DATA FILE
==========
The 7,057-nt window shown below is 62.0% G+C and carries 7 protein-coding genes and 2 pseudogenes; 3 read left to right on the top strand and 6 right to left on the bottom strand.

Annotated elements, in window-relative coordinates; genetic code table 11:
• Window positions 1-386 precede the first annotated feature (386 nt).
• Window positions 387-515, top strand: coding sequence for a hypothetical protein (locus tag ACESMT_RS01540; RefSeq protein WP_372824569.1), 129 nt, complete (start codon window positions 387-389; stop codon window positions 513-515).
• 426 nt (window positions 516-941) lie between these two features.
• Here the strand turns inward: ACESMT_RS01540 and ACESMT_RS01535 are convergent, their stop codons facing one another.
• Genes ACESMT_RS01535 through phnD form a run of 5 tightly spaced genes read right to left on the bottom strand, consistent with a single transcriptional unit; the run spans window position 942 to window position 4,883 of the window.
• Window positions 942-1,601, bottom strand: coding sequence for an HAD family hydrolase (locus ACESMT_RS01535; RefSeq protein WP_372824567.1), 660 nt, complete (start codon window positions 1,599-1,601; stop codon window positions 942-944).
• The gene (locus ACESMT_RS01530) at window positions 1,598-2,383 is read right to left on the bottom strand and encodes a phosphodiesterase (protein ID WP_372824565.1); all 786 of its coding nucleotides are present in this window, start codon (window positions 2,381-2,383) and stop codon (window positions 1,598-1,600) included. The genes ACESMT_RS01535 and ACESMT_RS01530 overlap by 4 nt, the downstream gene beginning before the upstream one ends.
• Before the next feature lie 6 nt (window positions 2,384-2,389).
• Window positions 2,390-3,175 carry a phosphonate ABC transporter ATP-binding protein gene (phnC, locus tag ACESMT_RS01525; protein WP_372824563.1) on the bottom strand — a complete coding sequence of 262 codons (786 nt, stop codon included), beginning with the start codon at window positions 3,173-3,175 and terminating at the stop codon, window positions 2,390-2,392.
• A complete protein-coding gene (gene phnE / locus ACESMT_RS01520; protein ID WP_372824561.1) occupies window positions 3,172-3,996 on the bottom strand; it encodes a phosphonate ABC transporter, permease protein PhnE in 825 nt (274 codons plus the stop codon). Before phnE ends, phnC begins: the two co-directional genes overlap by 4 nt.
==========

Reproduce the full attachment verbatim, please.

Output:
The 7,057-nt window shown below is 62.0% G+C and carries 7 protein-coding genes and 2 pseudogenes; 3 read left to right on the top strand and 6 right to left on the bottom strand.

Annotated elements, in window-relative coordinates; genetic code table 11:
• Window positions 1-386 precede the first annotated feature (386 nt).
• Window positions 387-515, top strand: coding sequence for a hypothetical protein (locus tag ACESMT_RS01540; RefSeq protein WP_372824569.1), 129 nt, complete (start codon window positions 387-389; stop codon window positions 513-515).
• 426 nt (window positions 516-941) lie between these two features.
• Here the strand turns inward: ACESMT_RS01540 and ACESMT_RS01535 are convergent, their stop codons facing one another.
• Genes ACESMT_RS01535 through phnD form a run of 5 tightly spaced genes read right to left on the bottom strand, consistent with a single transcriptional unit; the run spans window position 942 to window position 4,883 of the window.
• Window positions 942-1,601, bottom strand: coding sequence for an HAD family hydrolase (locus ACESMT_RS01535; RefSeq protein WP_372824567.1), 660 nt, complete (start codon window positions 1,599-1,601; stop codon window positions 942-944).
• The gene (locus ACESMT_RS01530) at window positions 1,598-2,383 is read right to left on the bottom strand and encodes a phosphodiesterase (protein ID WP_372824565.1); all 786 of its coding nucleotides are present in this window, start codon (window positions 2,381-2,383) and stop codon (window positions 1,598-1,600) included. The genes ACESMT_RS01535 and ACESMT_RS01530 overlap by 4 nt, the downstream gene beginning before the upstream one ends.
• Before the next feature lie 6 nt (window positions 2,384-2,389).
• Window positions 2,390-3,175 carry a phosphonate ABC transporter ATP-binding protein gene (phnC, locus tag ACESMT_RS01525; protein WP_372824563.1) on the bottom strand — a complete coding sequence of 262 codons (786 nt, stop codon included), beginning with the start codon at window positions 3,173-3,175 and terminating at the stop codon, window positions 2,390-2,392.
• A complete protein-coding gene (gene phnE / locus ACESMT_RS01520; protein ID WP_372824561.1) occupies window positions 3,172-3,996 on the bottom strand; it encodes a phosphonate ABC transporter, permease protein PhnE in 825 nt (274 codons plus the stop codon). Before phnE ends, phnC begins: the two co-directional genes overlap by 4 nt.